Lisowsky, Robins help Blades get back on track . . . Ripplinger moves up in Moose Jaw . . . Nevill, former WHL scout, dies at 81

F Brandon Lisowsky broke a 3-3 tie in the third period to help the Saskatoon BladesBlades to a 5-3 victory over the Prince Albert Raiders in Regina. . . . Lisowsky’s fifth goal of the season came  at 12:50 and F Caiden Daley (6) added the empty-netter. . . . The Raiders (4-8-2) had erased a 3-1 deficit on PP goals from F Reece Vitelli (4) at 14:23 of the second and F Dallyn Peekeekoot (2) at 16:01. . . . Peekeekoot added two assists to his goal. . . . F Tristen Robins had a goal, his eighth, and three assists for the Blades (10-2-2), who had lost three in a row (0-2-1). . . . Saskatoon is 3-0-0 against Prince Albert in the Regina hub.

The Frozen Four, which ends Saturday with the NCAA declaring a men’s hockey champion, played its semifinals on Thursday in Pittsburgh. . . . The UMass-Amherst Minutemen got past the defending-champion U of Minnesota-Duluth Bulldogs, 3-2 in OT, in the nightcap. . . . F Garrett Wait got the winner at 14:30 of the first extra period . . . UMass had a 13-2 edge in shots in OT after being outshot 36-15 in regulation. . . . The Bulldogs were without Ryan Fanti, their sophomore starting goaltender due to COVID-19 protocols. Freshman Zach Stejskal got the start. . . . The Minutemen were without starting G Filip Lindberg, third-stringer Henry Graham and F Carson Gicewicz, their leading goal scorer. Equipment manager Zac Steigmeyer was added to the roster and backed up senior Matt Murray. . . . After Thursday’s game, UMass revealed that Lindberg, Graham and Gicewicz have cleared protocols and will rejoin the team today. If they test negative today and Saturday morning, they will be good for the final. . . .

In the first semifinal, F Nolan Walker broke a 4-4 tie with 53.2 seconds left in the third period to give the St. Cloud State Huskies a 5-4 victory over the Minnesota State Mavericks. . . . For more on the Frozen Four, visit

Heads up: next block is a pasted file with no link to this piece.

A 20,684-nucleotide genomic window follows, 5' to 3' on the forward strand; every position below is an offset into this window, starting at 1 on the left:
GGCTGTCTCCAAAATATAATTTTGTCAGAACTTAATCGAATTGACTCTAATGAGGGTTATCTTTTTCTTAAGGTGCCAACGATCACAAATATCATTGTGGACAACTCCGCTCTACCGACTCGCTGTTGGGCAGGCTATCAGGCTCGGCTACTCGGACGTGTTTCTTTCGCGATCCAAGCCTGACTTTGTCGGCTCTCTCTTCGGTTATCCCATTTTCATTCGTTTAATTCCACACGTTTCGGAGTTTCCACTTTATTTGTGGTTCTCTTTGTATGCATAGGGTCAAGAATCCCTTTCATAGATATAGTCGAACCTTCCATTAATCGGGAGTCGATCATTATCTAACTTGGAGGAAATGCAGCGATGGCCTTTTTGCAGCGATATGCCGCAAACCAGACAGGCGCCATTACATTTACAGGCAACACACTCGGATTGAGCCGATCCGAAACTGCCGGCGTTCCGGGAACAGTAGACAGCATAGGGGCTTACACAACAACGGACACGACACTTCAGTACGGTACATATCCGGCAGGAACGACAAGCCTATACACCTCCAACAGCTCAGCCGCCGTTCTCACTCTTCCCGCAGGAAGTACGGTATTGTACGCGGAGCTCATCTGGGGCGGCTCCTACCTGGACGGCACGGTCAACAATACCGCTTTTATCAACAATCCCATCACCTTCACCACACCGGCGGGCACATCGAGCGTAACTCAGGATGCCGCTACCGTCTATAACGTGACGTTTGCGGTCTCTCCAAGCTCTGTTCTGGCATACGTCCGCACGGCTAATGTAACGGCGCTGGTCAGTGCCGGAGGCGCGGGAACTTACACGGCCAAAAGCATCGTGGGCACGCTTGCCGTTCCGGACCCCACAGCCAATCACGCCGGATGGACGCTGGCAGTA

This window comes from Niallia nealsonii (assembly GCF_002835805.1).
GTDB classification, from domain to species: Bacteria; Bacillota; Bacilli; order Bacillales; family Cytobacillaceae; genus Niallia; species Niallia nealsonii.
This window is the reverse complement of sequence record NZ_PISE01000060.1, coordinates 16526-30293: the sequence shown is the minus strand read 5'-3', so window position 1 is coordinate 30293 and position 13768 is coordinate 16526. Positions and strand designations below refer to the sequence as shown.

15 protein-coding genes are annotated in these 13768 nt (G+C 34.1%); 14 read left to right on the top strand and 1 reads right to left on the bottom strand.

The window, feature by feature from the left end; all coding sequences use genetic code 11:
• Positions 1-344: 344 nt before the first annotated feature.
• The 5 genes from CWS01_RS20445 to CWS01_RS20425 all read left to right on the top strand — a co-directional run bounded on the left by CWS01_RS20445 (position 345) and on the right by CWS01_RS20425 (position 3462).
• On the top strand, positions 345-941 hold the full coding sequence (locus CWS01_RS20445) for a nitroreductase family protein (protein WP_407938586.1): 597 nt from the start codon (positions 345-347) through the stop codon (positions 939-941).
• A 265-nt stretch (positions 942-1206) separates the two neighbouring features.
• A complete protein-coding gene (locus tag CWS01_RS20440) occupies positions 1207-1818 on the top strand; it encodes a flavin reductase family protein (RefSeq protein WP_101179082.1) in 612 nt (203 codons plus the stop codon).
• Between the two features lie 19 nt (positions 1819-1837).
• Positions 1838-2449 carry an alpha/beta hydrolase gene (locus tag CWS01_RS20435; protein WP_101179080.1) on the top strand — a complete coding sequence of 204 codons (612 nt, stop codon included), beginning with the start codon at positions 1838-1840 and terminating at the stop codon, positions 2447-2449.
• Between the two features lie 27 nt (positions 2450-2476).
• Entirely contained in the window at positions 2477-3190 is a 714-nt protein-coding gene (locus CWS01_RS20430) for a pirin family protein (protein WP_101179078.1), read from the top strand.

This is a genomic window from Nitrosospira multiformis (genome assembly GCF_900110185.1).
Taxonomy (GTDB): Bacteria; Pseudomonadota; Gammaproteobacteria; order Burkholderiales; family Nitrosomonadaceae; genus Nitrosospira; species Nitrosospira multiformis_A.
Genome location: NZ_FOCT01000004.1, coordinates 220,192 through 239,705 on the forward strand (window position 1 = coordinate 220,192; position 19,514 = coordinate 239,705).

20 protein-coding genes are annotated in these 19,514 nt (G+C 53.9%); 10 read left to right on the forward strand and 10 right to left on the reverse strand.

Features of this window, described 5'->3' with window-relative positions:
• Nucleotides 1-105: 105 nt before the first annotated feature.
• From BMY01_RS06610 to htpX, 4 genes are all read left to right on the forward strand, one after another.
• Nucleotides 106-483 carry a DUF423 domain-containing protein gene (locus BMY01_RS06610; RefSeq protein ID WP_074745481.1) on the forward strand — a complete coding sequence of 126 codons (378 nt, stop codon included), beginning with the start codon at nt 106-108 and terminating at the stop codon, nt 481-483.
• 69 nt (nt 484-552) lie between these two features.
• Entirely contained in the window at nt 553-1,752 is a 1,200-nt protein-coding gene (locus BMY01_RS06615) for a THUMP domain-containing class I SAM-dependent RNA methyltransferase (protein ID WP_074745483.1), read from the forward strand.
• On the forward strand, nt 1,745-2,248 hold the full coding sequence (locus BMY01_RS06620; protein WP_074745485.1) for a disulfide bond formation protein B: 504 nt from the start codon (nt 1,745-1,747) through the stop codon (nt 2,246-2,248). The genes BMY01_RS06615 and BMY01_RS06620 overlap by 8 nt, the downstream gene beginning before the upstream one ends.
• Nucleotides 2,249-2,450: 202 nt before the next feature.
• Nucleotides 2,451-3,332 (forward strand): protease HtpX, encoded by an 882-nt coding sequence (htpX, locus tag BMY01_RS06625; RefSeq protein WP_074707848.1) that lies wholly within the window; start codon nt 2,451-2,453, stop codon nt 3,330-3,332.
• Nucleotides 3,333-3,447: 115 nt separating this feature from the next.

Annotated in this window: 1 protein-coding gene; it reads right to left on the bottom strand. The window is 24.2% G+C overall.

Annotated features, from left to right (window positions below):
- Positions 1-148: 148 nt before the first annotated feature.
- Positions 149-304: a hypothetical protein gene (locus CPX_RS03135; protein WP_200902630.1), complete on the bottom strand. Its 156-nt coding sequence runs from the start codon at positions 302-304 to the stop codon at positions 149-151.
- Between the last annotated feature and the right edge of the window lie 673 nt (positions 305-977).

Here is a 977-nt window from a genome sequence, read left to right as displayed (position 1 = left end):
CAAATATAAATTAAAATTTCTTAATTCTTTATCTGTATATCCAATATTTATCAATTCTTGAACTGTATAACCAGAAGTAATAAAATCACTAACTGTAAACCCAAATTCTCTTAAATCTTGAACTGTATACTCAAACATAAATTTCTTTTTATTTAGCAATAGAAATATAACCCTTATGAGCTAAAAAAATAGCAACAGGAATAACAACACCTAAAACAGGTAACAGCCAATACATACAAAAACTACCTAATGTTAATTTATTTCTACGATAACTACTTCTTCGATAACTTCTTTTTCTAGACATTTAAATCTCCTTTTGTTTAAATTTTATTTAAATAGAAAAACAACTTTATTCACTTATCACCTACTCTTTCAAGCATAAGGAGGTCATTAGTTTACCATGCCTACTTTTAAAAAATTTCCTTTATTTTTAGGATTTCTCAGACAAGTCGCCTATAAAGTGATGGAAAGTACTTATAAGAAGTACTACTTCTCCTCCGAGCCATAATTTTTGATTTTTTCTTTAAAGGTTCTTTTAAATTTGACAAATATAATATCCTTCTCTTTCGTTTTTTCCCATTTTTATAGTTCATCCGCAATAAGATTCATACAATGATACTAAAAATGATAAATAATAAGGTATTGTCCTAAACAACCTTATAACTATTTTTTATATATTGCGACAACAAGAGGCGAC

Jason Ripplinger is the new general manager of the Moose Jaw Warriors. MooseJawRipplinger, 45, joined the Warriors prior to the 2017-18 season as assistant general manager. . . . Prior to that, he spent 16 seasons with the Vancouver Giants, first as a scout and then as director of player personnel. . . . In Moose Jaw, he takes over from Alan Millar, who has left the Warriors to join Hockey Canada as director of player personnel for the Program of Excellence.

Former NHL coach Dave Allison is expected to be named general manager and head coach of the Fort Frances Lakers of the seven-team junior A Superior International Junior Hockey League. Allison, a 61-year-old native of Fort Frances, has been coaching since 1986. . . . He spent part of the 1995-96 season as head coach of the NHL’s Ottawa Senators, having replaced Rick Bowness in midseason. . . . In recent years, Allison spent four seasons (2014-18) as head coach of the USHL’s Des Moines Buccaneers and two seasons in Europe. He started this season as head coach of DVTK Jegesmedvek in Slovakia, but was replaced in January. . . . In Fort Frances, Allison replaces Bernie Lynch, who was fired on Jan. 2 due to what the team said was “a clear breach of applicable codes of conduct.”

Bob Nevill, once a scout with the WHL’s Red Deer Rebels, has died in Brandon. He was 81. . . . He was a well-known figure on Brandon’s sporting scene, having been an assistant coach with Brandon U’s basketball teams and later a basketball official. He also coached high school football in Brandon with the Crocus Plains Plainsmen. . . . Nevill’s son, Rhett, played 32 games on defence with the Rebels in 1998-99.

If you are interested in being a living kidney donor, more information is available here:

Living Kidney Donor Program

St. Paul’s Hospital

6A Providence Building

1081 Burrard Street

Vancouver, BC V6Z 1Y6

Tel: 604-806-9027

Toll free: 1-877-922-9822

Fax: 604-806-9873



Vancouver General Hospital Living Donor Program – Kidney 

Gordon and Leslie Diamond Health Care Centre

Level 5, 2775 Laurel Street

Vancouver, BC V5Z 1M9

604-875-5182 or 1-855-875-5182


Or, for more information, visit right here.


Scattershooting on a Sunday night while wondering what’s on the road ahead of us . . .


The U.S. is in the process of exempting pro athletes from any restrictions that were placed on them because of the pandemic. Chad Wolf, the acting secretary of homeland security, signed an order on Friday that provides exemptions from any regulations barring pro athletes from entering the U.S.  . . . “Professional sporting events provide much needed economic benefits, but equally important, they provide community pride and national unity,” Wolf said in a statement. “In today’s environment, Americans need their sports. It’s time to reopen the economy and it’s time we get our professional athletes back to work.” . . . According to Wolf’s statement, the DHS is going to work with pro leagues “to identify the specific athletes, essential staff, team and league leadership, spouses, and dependents covered by this exemption.” . . . There has been no indication that the Canadian government will follow suit, meaning pro athletes entering Canada will have to self-isolate for two weeks upon arrival.